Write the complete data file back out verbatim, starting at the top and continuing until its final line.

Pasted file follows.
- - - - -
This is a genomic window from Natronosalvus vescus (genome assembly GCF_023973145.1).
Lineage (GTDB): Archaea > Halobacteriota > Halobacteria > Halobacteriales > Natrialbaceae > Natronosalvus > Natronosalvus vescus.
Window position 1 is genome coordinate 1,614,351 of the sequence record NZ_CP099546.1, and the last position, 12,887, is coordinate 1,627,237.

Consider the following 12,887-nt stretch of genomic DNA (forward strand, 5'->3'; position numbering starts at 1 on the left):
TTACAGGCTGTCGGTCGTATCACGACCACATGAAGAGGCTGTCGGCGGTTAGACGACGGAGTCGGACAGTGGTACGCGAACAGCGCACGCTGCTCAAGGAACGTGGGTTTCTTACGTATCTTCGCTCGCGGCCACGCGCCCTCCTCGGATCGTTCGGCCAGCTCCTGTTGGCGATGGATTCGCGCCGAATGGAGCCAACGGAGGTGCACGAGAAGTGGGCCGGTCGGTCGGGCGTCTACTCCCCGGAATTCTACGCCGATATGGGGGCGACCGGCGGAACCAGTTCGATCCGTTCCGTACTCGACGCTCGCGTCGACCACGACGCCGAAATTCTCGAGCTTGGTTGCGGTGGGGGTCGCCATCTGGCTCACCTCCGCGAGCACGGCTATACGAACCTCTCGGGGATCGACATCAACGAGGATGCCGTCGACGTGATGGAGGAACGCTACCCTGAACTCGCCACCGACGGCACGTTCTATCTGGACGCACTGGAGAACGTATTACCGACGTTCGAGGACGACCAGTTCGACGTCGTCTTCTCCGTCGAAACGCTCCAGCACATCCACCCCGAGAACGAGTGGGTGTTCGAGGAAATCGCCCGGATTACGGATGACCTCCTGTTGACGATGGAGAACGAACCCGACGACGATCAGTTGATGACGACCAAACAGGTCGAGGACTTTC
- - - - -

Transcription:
This is a genomic window from Natronosalvus vescus (genome assembly GCF_023973145.1).
Lineage (GTDB): Archaea > Halobacteriota > Halobacteria > Halobacteriales > Natrialbaceae > Natronosalvus > Natronosalvus vescus.
Window position 1 is genome coordinate 1,614,351 of the sequence record NZ_CP099546.1, and the last position, 12,887, is coordinate 1,627,237.

Consider the following 12,887-nt stretch of genomic DNA (forward strand, 5'->3'; position numbering starts at 1 on the left):
TTACAGGCTGTCGGTCGTATCACGACCACATGAAGAGGCTGTCGGCGGTTAGACGACGGAGTCGGACAGTGGTACGCGAACAGCGCACGCTGCTCAAGGAACGTGGGTTTCTTACGTATCTTCGCTCGCGGCCACGCGCCCTCCTCGGATCGTTCGGCCAGCTCCTGTTGGCGATGGATTCGCGCCGAATGGAGCCAACGGAGGTGCACGAGAAGTGGGCCGGTCGGTCGGGCGTCTACTCCCCGGAATTCTACGCCGATATGGGGGCGACCGGCGGAACCAGTTCGATCCGTTCCGTACTCGACGCTCGCGTCGACCACGACGCCGAAATTCTCGAGCTTGGTTGCGGTGGGGGTCGCCATCTGGCTCACCTCCGCGAGCACGGCTATACGAACCTCTCGGGGATCGACATCAACGAGGATGCCGTCGACGTGATGGAGGAACGCTACCCTGAACTCGCCACCGACGGCACGTTCTATCTGGACGCACTGGAGAACGTATTACCGACGTTCGAGGACGACCAGTTCGACGTCGTCTTCTCCGTCGAAACGCTCCAGCACATCCACCCCGAGAACGAGTGGGTGTTCGAGGAAATCGCCCGGATTACGGATGACCTCCTGTTGACGATGGAGAACGAACCCGACGACGATCAGTTGATGACGACCAAACAGGTCGAGGACTTTC